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it goes to eleven

LOL. Love the reference.
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post #12 of 27 Old 10-28-2011, 05:29 PM
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Quote:
Originally Posted by MrBobb View Post

Is that a warehouse or a living room?

LMAO!!
That's my living room



I thought it would look with all my towers together. I have the RF-82s in storage now and the second pair of 83s are in my music room (actually it's the formal dining room I have made into my band room).

I'm planning to go pick up another pair of 83s this weekend for the bedroom.
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post #13 of 27 Old 10-28-2011, 05:52 PM
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.......... But, the question was, can you achieve good sound for very little money? .........

The question was whether really expensive HT systems really make a difference.

The answer depends on what difference you're looking for. I have had inexpensive HT systems and was completely pleased with them. I got the surround effects. I got the faint rumbles of thunder and explosions. If that's all one wants, then no, a really expensive HT system won't make a difference.

Me personally, I love the massive rumbles and quakes that come from the dual VTF-15H subs. I love the way the floor and couch seem to bounce and shake through earthquakes and explosions. I love the huge dynamics and clarity (low distortion) my moderately large speakers provide. And to me, it even looks cool having these beasts hanging on the wall and standing on each side of the TV.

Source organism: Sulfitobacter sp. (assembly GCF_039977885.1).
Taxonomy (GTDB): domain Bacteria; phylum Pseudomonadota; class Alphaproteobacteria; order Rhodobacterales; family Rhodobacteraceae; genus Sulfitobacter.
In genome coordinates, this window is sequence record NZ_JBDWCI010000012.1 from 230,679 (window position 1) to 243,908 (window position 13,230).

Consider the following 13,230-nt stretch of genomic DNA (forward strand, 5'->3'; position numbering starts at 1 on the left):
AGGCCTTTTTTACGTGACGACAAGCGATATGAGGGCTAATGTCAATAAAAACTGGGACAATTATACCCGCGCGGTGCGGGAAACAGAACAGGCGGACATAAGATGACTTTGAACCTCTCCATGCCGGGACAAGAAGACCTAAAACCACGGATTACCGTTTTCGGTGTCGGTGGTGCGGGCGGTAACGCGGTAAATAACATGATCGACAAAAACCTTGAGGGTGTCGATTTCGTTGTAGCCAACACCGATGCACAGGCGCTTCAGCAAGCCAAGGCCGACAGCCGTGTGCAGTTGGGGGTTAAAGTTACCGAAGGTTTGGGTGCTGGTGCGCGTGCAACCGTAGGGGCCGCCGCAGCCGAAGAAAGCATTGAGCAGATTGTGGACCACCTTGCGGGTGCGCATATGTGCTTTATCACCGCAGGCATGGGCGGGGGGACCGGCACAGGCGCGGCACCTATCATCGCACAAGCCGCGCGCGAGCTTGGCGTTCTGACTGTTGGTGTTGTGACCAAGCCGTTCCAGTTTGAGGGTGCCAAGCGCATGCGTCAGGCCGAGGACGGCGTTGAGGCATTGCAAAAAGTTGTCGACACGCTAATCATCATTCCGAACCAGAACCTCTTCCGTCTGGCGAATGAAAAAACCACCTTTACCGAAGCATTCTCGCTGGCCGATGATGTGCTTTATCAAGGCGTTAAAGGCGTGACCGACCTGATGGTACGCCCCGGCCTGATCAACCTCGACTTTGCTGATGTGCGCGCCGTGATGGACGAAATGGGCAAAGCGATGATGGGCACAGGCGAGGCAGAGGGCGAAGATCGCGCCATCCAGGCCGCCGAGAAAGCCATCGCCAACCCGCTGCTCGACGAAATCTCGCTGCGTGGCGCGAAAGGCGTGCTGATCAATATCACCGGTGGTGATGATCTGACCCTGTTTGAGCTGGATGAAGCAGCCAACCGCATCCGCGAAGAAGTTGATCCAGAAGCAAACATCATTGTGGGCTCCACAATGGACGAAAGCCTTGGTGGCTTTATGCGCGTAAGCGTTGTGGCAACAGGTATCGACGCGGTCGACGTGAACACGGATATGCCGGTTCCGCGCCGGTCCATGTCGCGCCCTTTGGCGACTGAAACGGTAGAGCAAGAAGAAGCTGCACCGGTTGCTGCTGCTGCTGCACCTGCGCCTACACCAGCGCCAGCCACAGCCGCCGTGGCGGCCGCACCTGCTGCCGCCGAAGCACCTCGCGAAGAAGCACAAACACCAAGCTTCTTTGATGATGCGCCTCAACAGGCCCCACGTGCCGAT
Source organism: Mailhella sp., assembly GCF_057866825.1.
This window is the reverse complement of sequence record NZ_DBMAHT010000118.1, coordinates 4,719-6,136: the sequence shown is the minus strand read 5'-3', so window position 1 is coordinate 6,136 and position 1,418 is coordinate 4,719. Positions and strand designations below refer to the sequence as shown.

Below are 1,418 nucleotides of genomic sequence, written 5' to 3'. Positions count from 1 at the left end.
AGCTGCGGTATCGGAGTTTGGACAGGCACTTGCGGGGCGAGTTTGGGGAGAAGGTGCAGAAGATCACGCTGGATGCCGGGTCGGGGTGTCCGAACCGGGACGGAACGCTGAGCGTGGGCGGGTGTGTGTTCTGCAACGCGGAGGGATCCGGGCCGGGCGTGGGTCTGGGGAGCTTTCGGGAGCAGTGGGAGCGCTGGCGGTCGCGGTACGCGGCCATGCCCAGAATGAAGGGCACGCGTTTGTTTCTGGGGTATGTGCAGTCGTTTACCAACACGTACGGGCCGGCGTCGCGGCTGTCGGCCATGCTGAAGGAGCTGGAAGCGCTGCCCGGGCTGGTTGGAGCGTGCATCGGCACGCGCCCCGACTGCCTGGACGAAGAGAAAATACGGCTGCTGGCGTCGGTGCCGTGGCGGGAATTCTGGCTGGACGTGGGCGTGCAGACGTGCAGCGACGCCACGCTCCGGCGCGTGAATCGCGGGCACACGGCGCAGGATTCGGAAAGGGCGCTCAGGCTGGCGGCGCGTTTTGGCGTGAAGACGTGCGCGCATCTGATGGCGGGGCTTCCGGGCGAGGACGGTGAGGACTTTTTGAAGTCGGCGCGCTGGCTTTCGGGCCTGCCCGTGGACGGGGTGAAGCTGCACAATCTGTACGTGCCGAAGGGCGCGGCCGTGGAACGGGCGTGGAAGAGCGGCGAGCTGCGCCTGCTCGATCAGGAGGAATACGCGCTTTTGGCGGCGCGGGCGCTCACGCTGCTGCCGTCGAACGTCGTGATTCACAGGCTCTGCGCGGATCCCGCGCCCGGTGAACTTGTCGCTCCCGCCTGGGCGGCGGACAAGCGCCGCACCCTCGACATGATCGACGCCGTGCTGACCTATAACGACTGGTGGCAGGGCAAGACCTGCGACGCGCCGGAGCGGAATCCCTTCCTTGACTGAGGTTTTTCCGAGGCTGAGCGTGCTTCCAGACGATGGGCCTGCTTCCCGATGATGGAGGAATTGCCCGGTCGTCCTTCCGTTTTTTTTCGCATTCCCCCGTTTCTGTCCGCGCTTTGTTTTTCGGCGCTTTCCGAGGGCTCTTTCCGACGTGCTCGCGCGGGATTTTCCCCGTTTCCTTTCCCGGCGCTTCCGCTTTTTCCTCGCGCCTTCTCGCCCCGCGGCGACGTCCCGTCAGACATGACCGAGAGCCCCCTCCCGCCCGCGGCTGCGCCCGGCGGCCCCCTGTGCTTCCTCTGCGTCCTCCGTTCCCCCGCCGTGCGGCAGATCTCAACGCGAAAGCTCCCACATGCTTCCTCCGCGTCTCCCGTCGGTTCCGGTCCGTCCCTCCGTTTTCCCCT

So...me before my first "expensive" system, I was more than happy with what I got out of the previous systems. Me after I got my current system, I never really knew what I was missing in my movie experience. Some people wouldn't, and don't, care about the benefits of a big system.

My sister is a perfect example. She has an Onkyo HTIB and is perfectly satisfied with it. She's watched movies at my house and says that, although it's pretty neat, the bigger experience doesn't make her feel like she's missing anything.


Back to that rule of diminishing returns. It all depends on the individual's outlook.
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post #14 of 27 Old 11-05-2011, 04:55 AM